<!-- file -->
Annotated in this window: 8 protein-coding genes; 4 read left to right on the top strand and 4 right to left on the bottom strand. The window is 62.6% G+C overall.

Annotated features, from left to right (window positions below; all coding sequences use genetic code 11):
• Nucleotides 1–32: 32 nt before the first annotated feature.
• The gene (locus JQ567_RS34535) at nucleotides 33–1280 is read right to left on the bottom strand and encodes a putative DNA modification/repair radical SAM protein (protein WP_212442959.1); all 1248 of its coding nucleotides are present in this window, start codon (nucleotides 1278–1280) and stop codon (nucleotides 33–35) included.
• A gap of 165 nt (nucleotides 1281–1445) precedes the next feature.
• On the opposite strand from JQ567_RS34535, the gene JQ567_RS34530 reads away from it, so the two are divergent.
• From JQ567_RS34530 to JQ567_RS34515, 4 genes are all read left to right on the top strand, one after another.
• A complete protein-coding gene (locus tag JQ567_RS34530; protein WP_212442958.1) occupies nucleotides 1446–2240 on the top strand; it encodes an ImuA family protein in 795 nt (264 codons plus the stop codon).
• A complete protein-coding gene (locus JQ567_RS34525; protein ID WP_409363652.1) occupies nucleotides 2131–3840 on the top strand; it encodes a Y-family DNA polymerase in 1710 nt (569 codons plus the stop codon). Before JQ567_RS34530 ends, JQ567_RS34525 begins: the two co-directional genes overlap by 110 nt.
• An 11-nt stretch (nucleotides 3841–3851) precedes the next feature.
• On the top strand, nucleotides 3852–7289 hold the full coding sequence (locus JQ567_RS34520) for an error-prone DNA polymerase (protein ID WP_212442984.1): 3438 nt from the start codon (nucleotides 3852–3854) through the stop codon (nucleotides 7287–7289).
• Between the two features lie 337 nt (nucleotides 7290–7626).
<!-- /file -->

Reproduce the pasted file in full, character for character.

Annotated in this window: 8 protein-coding genes; 4 read left to right on the top strand and 4 right to left on the bottom strand. The window is 62.6% G+C overall.

Annotated features, from left to right (window positions below; all coding sequences use genetic code 11):
• Nucleotides 1–32: 32 nt before the first annotated feature.
• The gene (locus JQ567_RS34535) at nucleotides 33–1280 is read right to left on the bottom strand and encodes a putative DNA modification/repair radical SAM protein (protein WP_212442959.1); all 1248 of its coding nucleotides are present in this window, start codon (nucleotides 1278–1280) and stop codon (nucleotides 33–35) included.
• A gap of 165 nt (nucleotides 1281–1445) precedes the next feature.
• On the opposite strand from JQ567_RS34535, the gene JQ567_RS34530 reads away from it, so the two are divergent.
• From JQ567_RS34530 to JQ567_RS34515, 4 genes are all read left to right on the top strand, one after another.
• A complete protein-coding gene (locus tag JQ567_RS34530; protein WP_212442958.1) occupies nucleotides 1446–2240 on the top strand; it encodes an ImuA family protein in 795 nt (264 codons plus the stop codon).
• A complete protein-coding gene (locus JQ567_RS34525; protein ID WP_409363652.1) occupies nucleotides 2131–3840 on the top strand; it encodes a Y-family DNA polymerase in 1710 nt (569 codons plus the stop codon). Before JQ567_RS34530 ends, JQ567_RS34525 begins: the two co-directional genes overlap by 110 nt.
• An 11-nt stretch (nucleotides 3841–3851) precedes the next feature.
• On the top strand, nucleotides 3852–7289 hold the full coding sequence (locus JQ567_RS34520) for an error-prone DNA polymerase (protein ID WP_212442984.1): 3438 nt from the start codon (nucleotides 3852–3854) through the stop codon (nucleotides 7287–7289).
• Between the two features lie 337 nt (nucleotides 7290–7626).